Wednesday, May 11, 2016

THE PORTLAND TRANSCRIPT, November 21, 1874


                                                                 CITY ITEMS
                                                            Glances about town

          Mr. Reuben Ruby, the venerable janitor of the Custom House, now nearing
     eighty years old, celebrated his "Tin Wedding" (ten years) last week; he drove
     the first hack on the streets of Portland when he and Alex Stevenson were the
     only hack drivers in town.
          The free course of lectures provided by the Maine Charitable Mechanic's 
     Association will open Tuesday evening, December 1st., with a lecture by
     Honorable George T. Davis, of  this city, who will be followed by the succeeding
     week by Edward H. Elwell of the Transcript ; lectures are also promised by Ex-
     Governor Washburne, Honorable Thomas B. Read, Honorable George F. Talbot,
     J. S. Palmer, Esq., Charles F. Forbes, Esq.,  Rev. Dr. Thomas Hill, Rev. C. W.
     Buck, Rev. G. W. Bicknell, Dr. E. Stone and D. H.  Ingraham, Esq; so it will be   
     that some very able and interesting lectures may be expected.
          Captain Eben Harmon of Deering, some time since sent a card photograph of
     his little daughter to a friend in Hong Kong; recently he received from there a
     portrait of the child painted from the portrait of the child painted from the
     photography on rice paper by a Chinese artist, and it is very finely executed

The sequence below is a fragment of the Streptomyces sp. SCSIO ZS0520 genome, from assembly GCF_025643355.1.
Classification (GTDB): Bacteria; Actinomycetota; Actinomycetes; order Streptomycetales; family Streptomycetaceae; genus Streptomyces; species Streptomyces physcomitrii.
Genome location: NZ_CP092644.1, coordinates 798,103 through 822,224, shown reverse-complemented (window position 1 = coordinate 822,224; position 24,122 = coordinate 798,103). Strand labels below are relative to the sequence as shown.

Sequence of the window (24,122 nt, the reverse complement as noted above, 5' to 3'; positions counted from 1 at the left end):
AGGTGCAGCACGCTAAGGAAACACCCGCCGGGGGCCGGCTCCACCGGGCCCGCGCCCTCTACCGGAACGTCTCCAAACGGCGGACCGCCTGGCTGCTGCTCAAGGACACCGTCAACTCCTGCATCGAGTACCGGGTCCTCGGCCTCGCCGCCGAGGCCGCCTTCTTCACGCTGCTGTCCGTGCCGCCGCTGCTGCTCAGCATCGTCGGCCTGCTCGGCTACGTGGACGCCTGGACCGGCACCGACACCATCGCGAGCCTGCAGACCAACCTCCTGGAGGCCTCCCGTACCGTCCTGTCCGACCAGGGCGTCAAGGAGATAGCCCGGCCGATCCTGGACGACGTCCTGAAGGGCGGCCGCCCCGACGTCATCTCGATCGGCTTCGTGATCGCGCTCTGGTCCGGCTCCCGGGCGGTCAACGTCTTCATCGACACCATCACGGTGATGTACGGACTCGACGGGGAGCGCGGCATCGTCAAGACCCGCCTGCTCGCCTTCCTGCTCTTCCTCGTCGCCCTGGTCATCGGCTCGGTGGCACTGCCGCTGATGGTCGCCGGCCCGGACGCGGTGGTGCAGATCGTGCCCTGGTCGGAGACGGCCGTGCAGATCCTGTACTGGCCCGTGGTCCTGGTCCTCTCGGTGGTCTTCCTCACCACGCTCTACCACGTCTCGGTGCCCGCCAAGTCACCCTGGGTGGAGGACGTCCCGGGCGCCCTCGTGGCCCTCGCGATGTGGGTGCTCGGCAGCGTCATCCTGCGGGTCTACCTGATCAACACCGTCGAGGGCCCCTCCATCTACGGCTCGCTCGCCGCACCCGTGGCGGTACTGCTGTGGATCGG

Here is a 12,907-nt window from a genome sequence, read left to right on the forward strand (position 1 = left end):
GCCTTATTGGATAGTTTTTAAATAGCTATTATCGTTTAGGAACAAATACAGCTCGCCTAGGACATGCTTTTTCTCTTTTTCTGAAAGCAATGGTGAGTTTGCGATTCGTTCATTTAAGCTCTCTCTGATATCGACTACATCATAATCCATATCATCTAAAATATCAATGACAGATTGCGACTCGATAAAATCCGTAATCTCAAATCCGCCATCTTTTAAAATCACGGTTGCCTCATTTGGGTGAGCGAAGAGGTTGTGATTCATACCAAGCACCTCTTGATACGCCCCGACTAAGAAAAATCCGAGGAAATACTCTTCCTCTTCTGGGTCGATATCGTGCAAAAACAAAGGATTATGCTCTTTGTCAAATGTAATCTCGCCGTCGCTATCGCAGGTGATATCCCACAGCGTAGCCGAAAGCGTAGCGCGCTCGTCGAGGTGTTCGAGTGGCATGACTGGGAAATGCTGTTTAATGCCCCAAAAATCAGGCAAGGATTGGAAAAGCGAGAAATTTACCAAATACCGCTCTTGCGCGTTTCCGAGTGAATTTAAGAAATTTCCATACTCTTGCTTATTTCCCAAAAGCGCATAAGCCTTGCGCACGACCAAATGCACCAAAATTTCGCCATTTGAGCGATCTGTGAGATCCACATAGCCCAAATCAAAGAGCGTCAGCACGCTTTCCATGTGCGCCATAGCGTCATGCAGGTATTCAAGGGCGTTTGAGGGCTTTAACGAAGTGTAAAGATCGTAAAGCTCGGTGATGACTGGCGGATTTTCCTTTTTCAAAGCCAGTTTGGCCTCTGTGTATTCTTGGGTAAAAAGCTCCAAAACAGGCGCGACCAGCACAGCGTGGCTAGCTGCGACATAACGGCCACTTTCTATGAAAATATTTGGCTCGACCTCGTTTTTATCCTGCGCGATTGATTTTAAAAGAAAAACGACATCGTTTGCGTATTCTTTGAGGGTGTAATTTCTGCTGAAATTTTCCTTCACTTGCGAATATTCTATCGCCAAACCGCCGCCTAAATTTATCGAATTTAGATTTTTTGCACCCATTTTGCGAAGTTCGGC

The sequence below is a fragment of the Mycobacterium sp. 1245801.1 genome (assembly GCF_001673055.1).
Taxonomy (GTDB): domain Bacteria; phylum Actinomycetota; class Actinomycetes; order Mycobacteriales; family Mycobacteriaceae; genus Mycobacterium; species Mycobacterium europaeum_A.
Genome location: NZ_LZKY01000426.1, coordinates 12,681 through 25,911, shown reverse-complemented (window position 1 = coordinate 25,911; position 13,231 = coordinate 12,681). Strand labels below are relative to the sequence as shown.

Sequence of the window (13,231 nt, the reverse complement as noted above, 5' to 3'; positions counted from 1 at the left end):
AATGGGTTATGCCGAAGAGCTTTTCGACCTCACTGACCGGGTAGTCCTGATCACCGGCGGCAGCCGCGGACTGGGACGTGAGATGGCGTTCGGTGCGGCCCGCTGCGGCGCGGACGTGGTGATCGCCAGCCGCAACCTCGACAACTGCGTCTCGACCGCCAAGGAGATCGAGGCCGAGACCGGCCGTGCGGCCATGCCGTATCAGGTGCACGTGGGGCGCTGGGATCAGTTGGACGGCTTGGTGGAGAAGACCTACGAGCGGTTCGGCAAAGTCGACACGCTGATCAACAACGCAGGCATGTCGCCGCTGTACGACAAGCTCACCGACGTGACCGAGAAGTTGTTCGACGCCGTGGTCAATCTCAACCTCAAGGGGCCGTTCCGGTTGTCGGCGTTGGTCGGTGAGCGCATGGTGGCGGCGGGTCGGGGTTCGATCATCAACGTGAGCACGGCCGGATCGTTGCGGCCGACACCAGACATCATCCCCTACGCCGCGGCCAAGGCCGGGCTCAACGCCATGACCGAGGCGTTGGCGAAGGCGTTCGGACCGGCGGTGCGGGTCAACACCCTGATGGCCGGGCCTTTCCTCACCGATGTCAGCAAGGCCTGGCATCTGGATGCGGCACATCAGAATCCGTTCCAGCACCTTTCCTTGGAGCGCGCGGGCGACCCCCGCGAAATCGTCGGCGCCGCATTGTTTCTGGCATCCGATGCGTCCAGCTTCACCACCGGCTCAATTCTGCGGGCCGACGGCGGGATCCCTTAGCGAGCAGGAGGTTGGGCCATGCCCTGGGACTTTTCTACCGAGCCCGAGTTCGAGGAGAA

showing the art of miniature painting is well practiced in China.
          On Thursday week the legs of Mr. Mariner, run over by a train in this city about
     five weeks since, were re-amputated by Dr. Files.
          Martin, Parnell & Company are building a very large and commodious carriage
     manufactory of brick, on the corner of Cumberland and Elm Streets.
          Mr. Mariner who has had his legs crushed and since amputated displays
     wonderful tenacity of life; Dr. Files thinks there is a chance of recovery.
          On Tuesday as Mr. Peter Hill of Buxton, was riding on a load of straw near the
     Brewer House, a passing train caused his horses to take fright and run away, throwing
    him to the ground and killing him instantly; he was about sixty-five years old, and well
    known in this city.
          Mr. James Shackford of the firm of Small & Shackford, book binders, died at his
     residence in this city on Tuesday.
          Speaker Blaine in a letter to the Daily Press, of this city, denies that he is a
     candidate for the Senatorship, and advocated the election of Mr. Hamlin.

         

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